“MACBETH”, I was once taught, is the perfect play and nothing in Jordan Best’s powerful production for Canberra REP detracts from that label.
Tightly focusing on the characters of Macbeth and Lady Macbeth, it rises and falls with a kind of dark inevitability, while also providing terrific roles cameo and otherwise for all actors on stage.
Central to this production is the searing characterisation of Jenna Roberts in her best role ever as Lady Macbeth and Chris Zuber as her (at first) wavering husband. It is a major achievement that these two actors clearly delineate the intimacy and then the deterioration in their relationship as Macbeth descends into bloody obsession.
Director Best goes so far as to interpolate an upstage scene where we see the demented Lady Macbeth and her maid being despatched, it would seem, on the orders of her husband.
Roberts plays a youthful Lady Macbeth, excited and ambitious at first but gradually estranged from the bleak world she has helped create. Her sleepwalking scene is a well-studied look at the psychological consequences of her actions.
In contrast, it takes a while for Zuber to hit his straps, underplaying his earlier lines to the point of seeming detachment and only letting it rip when quite literally he lets his hair down, after the murder of Duncan.
A major achievement in this production was the great clarity of the articulation, so that every word could be understood. As well, the action was underscored by Tim Hansen’s carefully-judged, unnerving musical atmospherics, which never bordered on the banal.
By and large, Best has chosen to play it straight. The three weird sisters appear as shadowy, stylised figures, partly concealed at first so that they might almost be figments of Macbeth’s and Banquo’s imaginations. But in the banquet scene and the vision of kings produced by the witches later in the play, she simply follows Shakespeare, bringing the ghostly apparitions on stage as flesh and blood figures.
Having a large cast paid off in the banquet and the final battle scenes. This “Macbeth” gathers pace towards the end and all the ensemble handled the bloody (more than you’d expect) concluding scenes with macho vigour.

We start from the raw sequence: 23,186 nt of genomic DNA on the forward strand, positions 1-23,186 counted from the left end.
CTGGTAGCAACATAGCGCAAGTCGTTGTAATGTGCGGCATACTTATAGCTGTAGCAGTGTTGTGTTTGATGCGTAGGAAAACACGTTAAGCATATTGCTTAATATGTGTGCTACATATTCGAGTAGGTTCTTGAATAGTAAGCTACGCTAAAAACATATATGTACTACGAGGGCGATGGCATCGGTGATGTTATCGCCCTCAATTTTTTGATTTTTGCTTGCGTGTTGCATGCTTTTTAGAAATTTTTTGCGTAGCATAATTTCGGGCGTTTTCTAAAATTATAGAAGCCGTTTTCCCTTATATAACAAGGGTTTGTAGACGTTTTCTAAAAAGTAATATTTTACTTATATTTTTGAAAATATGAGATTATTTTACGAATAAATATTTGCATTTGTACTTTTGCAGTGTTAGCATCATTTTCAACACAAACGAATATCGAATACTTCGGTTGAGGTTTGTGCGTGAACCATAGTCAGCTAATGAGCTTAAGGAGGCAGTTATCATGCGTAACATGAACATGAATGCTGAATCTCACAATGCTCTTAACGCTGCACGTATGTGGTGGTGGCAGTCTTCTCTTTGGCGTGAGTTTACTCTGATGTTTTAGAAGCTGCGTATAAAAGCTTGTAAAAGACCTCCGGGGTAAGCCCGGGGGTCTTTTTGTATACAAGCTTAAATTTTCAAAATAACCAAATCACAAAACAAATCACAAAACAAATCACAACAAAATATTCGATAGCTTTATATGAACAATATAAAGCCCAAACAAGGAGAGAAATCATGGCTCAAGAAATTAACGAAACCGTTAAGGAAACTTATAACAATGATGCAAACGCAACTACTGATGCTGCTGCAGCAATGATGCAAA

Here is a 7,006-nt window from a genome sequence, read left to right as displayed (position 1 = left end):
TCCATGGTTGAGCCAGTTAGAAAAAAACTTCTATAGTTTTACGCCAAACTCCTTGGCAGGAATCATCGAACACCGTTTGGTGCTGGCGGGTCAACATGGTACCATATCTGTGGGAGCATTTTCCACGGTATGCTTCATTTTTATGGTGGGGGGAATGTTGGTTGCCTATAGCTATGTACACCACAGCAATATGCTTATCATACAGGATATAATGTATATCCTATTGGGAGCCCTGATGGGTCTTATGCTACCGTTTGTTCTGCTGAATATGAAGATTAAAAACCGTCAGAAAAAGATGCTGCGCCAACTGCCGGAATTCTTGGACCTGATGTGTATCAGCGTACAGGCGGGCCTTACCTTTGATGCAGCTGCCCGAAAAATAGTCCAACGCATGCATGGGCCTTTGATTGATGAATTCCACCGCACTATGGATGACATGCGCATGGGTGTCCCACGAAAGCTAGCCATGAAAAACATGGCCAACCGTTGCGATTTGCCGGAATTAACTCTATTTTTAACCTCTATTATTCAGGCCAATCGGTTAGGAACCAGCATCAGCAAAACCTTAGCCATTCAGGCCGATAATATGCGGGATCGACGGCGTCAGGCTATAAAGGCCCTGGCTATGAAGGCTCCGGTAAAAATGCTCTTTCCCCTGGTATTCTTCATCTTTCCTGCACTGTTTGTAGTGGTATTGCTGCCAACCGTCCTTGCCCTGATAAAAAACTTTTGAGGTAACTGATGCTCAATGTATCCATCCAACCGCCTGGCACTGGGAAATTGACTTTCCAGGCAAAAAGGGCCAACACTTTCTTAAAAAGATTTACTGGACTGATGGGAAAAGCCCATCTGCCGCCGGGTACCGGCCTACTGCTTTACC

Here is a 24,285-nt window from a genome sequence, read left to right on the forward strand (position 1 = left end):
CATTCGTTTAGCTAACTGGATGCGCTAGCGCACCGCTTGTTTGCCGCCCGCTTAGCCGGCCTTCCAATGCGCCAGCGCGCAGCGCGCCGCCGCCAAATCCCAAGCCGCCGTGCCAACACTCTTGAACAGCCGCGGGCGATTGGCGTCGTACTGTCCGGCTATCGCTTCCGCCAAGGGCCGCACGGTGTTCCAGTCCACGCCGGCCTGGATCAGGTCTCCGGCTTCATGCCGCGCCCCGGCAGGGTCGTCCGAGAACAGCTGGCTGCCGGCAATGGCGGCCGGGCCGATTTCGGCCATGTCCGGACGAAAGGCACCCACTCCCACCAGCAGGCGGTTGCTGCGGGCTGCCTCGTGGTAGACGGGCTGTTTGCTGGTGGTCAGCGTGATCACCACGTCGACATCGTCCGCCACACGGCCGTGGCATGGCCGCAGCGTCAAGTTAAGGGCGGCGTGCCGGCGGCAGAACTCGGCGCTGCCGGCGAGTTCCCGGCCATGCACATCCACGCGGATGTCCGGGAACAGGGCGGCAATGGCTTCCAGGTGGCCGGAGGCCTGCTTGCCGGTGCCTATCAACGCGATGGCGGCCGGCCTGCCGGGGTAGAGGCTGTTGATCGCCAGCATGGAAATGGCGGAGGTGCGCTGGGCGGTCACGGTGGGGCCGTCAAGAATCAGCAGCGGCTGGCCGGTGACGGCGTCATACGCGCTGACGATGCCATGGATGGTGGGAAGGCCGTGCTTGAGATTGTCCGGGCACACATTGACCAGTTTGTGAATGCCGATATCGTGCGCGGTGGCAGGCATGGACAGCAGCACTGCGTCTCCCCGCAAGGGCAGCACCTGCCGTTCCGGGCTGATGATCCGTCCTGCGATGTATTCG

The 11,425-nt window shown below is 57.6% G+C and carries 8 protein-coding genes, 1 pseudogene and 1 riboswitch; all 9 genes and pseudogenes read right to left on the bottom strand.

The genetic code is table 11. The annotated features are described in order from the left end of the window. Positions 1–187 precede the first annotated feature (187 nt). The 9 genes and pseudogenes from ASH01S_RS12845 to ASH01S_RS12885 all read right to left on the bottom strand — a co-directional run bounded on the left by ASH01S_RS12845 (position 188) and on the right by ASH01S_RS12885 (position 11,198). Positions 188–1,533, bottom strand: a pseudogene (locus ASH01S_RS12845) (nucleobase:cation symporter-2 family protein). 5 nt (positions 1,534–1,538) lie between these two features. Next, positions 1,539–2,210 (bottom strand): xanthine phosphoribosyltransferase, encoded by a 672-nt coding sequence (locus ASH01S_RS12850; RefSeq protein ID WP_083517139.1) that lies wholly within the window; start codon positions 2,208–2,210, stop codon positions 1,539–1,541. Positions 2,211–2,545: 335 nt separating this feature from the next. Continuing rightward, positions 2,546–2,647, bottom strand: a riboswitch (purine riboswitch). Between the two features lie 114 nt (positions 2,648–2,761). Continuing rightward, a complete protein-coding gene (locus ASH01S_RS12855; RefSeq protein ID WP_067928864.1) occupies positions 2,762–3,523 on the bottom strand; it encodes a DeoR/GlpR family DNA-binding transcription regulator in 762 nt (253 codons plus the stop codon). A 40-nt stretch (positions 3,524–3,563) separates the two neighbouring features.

But the numbers onstage proved quite difficult to handle in the opening scene, where the actors seemed to be stuck on stage nodding while Sam Hannon-Morrow as King Duncan showed us what a kingly ruler is like. It would have been preferable to have eliminated the supernumeraries and played it out to the audience.
“Macbeth” is full of wonderful small parts. Two of them are the attendant lords Lennox (Tim Sekuless) and Ross (Riley Bell), who, in finely played detail, helped us understand how the regime of the Macbeths has thrown the country and even the universe out of kilter.
Patrick Galen-Mules plays the heir-apparent Malcolm as a canny and cautious would-be ruler, showing just how he can unite the ravaged Scotland in the end.
Tony Falla, in a departure from his usual comic mode, played Banquo (both alive and dead) straight and strong, as a principled man becoming aware of his old friend’s sinister intentions.
Jim Adamik gives the evening its only comic relief as the drunken the porter at the gates of hell, clad in a kilt, slurring his lines in a sort of Scottish accent and interacting with the audience.
There is room, too, for old-fashioned Shakespearean rhetoric, too, in Cameron Thomas’ passionate rendition of Macduff, full of emotion and anger.
Michael Sparks’ spare, moody set allowed the rapid movement between scenes that is essential for a Shakespearean tragedy, especially one produced with few or any cuts. The upstage scrim allowed the revelation of some, but not too much, offstage action.
The costumes by Heather Spong mixed contemporary and ancient styles—boots and jeans, T-shirts, and furs for high rank. But in a glaringly obvious error in judgement, the soldiers donned poorly-made tunics in cheap fabric to indicate armour. These could and should (it’s not too late) have been dispensed with entirely.
This said, Jordan Best’s “Macbeth” is highly recommended as an intense, absorbing production of a tragedy that inspires pity, fear and release – just as Dr Aristotle prescribed.